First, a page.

For the first time, staff, clinicians, and patient partners can tour full-size mock-ups of future rooms of the new St. Paul’s Hospital.
Nearly 20 spaces of the new hospital have been built with real walls, floors, and doors. It’s a valuable opportunity to ensure hospital designs meet the needs of patients and staff before the rooms are built at our future campus.
Life-size model mock-ups
Design development for the new St. Paul’s Hospital has been underway since 2018 and will finish mid-2023. Throughout the years, the project has used all sorts of visual representations of hospital rooms – from artistic concepts to paper floorplans, cardboard rooms, and even virtual reality to help our stakeholders see what’s planned and provide input. These full-size mock rooms, however, offer a more relatable glimpse into our future.
In a warehouse not far from the future hospital in Vancouver’s False Creek Flats, full-sized models of key clinical spaces were mocked-up, including an inpatient room, an operating room, and a maternity care room. Each room features similar construction techniques, materials, and finishes that will be used in the new hospital.
“You look at the mock rooms and see the possibilities. Before, it was just blueprints and ideas, but now it’s really happening,” says Dr. Jim Kim, head of the Department of Anesthesia at St. Paul’s Hospital. “It really brings into focus the new facility that we’re going to go into and also the new ways of looking after patients.”
Inpatient room mock-up (subject to change)
Physically built environments help put designs to the test
While the mock rooms aren’t exact replicas, they are models that can help the project team and frontline staff assess the functionality of each room and catch any issues that may have been missed in the floorplans.
“When you look at a drawing, it’s hard to visualize the actual space,” says Claire MacEwing, senior project and change management lead for the New St. Paul’s Hospital Project. “Having the built mock-ups has been helpful for us to work through scenarios with staff and patient partners to make sure spaces work, and are designed appropriately for the patients who will be using the space.”
Rooms have a mix of both real and cardboard equipment so frontline stakeholders can physically test out the space. Is there enough space to maneuver large pieces of equipment? Are there good lines of sight within a room?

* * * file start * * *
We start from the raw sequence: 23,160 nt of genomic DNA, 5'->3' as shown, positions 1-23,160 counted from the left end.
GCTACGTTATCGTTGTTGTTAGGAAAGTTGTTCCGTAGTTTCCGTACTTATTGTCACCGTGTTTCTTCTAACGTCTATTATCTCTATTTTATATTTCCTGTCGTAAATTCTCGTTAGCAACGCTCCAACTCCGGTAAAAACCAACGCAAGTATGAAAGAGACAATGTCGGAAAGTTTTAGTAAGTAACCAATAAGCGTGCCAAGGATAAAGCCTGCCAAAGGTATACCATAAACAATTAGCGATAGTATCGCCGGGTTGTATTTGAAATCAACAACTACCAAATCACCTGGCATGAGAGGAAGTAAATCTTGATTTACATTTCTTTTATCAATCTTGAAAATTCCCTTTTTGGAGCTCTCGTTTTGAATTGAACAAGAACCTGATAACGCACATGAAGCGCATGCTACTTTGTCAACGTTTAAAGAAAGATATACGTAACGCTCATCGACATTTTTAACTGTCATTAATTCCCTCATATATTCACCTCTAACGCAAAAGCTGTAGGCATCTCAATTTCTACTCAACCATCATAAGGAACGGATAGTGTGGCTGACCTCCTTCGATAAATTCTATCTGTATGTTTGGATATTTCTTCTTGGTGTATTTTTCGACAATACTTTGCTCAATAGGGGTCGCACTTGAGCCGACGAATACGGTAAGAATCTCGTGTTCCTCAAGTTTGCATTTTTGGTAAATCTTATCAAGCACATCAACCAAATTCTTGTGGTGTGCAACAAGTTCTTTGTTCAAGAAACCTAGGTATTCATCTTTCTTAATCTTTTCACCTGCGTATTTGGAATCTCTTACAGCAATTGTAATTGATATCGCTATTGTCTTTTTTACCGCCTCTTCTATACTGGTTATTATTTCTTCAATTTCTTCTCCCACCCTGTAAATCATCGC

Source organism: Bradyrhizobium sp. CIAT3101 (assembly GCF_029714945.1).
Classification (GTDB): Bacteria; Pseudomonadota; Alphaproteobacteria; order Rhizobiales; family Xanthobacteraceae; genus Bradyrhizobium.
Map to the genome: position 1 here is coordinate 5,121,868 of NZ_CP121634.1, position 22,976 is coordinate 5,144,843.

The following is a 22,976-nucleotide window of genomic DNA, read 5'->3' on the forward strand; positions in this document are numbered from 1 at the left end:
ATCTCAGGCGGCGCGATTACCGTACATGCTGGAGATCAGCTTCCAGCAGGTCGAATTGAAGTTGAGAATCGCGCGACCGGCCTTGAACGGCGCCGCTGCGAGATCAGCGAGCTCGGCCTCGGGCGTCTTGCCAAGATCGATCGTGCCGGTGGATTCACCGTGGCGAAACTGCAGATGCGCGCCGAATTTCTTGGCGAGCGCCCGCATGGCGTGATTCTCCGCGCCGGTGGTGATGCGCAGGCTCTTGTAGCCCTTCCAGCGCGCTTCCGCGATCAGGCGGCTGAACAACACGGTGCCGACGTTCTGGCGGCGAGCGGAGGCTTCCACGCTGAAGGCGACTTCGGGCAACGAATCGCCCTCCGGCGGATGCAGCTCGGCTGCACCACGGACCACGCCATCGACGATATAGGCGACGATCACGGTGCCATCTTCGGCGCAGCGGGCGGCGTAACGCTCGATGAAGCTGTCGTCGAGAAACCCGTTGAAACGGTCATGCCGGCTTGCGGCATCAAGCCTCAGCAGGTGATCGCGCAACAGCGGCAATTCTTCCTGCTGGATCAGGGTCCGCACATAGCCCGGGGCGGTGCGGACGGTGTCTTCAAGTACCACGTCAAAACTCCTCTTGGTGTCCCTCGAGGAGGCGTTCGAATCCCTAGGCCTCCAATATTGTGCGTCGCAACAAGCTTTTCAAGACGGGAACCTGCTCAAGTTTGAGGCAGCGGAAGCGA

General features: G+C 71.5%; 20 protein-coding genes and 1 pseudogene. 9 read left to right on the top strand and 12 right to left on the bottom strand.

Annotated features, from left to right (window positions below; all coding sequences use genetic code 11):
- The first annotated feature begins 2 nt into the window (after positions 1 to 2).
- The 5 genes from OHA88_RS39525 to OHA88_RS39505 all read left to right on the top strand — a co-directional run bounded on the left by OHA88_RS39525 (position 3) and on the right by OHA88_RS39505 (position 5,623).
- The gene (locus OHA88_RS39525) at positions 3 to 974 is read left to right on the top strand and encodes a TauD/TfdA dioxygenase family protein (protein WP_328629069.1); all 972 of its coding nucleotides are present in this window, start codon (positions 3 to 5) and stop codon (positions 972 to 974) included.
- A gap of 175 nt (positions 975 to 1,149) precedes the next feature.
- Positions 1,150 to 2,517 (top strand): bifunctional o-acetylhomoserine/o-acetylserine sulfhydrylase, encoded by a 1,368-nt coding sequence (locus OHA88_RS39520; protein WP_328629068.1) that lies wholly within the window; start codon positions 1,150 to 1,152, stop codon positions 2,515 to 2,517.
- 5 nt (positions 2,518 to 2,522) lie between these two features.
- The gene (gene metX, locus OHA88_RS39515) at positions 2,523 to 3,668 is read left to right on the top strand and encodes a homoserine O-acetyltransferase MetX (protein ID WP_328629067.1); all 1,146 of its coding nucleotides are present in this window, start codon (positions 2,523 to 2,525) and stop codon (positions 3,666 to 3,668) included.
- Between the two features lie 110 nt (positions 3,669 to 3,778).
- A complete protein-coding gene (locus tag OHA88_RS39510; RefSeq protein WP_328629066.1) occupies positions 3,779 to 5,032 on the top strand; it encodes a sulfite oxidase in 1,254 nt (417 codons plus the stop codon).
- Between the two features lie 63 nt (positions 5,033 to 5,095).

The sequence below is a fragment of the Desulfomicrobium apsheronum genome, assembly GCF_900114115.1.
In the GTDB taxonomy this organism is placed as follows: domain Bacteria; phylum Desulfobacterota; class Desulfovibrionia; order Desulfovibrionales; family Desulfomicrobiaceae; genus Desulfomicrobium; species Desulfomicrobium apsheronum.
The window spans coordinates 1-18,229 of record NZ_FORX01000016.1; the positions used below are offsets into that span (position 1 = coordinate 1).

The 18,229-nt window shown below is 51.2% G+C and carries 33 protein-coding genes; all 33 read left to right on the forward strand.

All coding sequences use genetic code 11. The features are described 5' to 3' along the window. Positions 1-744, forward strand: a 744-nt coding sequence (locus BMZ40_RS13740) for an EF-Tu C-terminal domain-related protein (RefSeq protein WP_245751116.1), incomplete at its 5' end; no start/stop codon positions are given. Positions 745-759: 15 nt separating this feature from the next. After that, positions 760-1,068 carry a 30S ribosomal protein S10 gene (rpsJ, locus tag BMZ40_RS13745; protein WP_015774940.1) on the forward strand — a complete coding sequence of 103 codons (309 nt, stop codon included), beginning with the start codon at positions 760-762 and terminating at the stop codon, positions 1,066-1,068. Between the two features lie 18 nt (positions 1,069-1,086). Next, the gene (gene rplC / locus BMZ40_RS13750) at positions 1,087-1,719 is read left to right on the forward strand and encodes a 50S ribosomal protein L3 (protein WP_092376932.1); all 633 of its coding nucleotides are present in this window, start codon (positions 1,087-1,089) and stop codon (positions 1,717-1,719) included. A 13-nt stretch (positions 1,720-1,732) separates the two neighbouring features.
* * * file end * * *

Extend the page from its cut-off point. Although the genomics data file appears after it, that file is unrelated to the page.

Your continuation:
Left: Critical Care Inpatient Room. Right: Ron Shiu, ICU Clinical Nurse Educator at St. Paul’s Hospital, checking to see if he can see patients through the window while seated at the nursing desk.
“We hosted tours of cardboard mock-ups in early 2022, but a cardboard wall is flexible. If you’re squeezing a piece of equipment in, there’s flexibility that you suddenly don’t have with a solid wall,” explains Craig Harris, senior project and change management lead for the New St. Paul’s Hospital Project. “The solid walls and counters of the built mock rooms give us information we didn’t have before, which has been incredibly valuable.”
It’s also a chance to focus on the small details. A door handle might look great in a design rendering, but is it easy to use and clean? Are the light switches at the right height? Does the countertop feel stable?
The feedback from staff and patients partners who’ve toured the mock rooms have been collected and brought forward to PCL Construction, the project’s design-build partner. PCL in turn can make adjustments to the mock rooms for further review.
Catching any issues now is absolutely crucial. It is much easier making changes to one mock room, as opposed to changing dozens of real rooms once they’ve been built in the future hospital.
Operating Room mock-up (subject to change)
The future of care coming soon
The mock rooms are a culmination of years of collaboration between designers, project staff, and frontline stakeholders. They are an important step in the design process to get the final design details right.
As teams are testing the spaces where care will be provided, they’re also thinking about how care can be transformed. How can we strengthen our focus on providing patients with the highest quality, integrated, and person-centered care?
The mock rooms will be available for the next two years for more fine-tuning. Teams will also have access to the space to run clinical scenarios and find ways to improve the patient experience and care at the new St. Paul’s Hospital.
Once construction is further along, mock rooms will even be built inside the new hospital so our stakeholders can test out future rooms inside the new hospital!
Construction of the new St. Paul’s Hospital is expected to finish in 2026, after which staff will be able to begin training in the new space. The hospital is expected to open to patients in early 2027.
Stay tuned for video tours of the mock rooms! More information to come on opportunities to visit the mock rooms.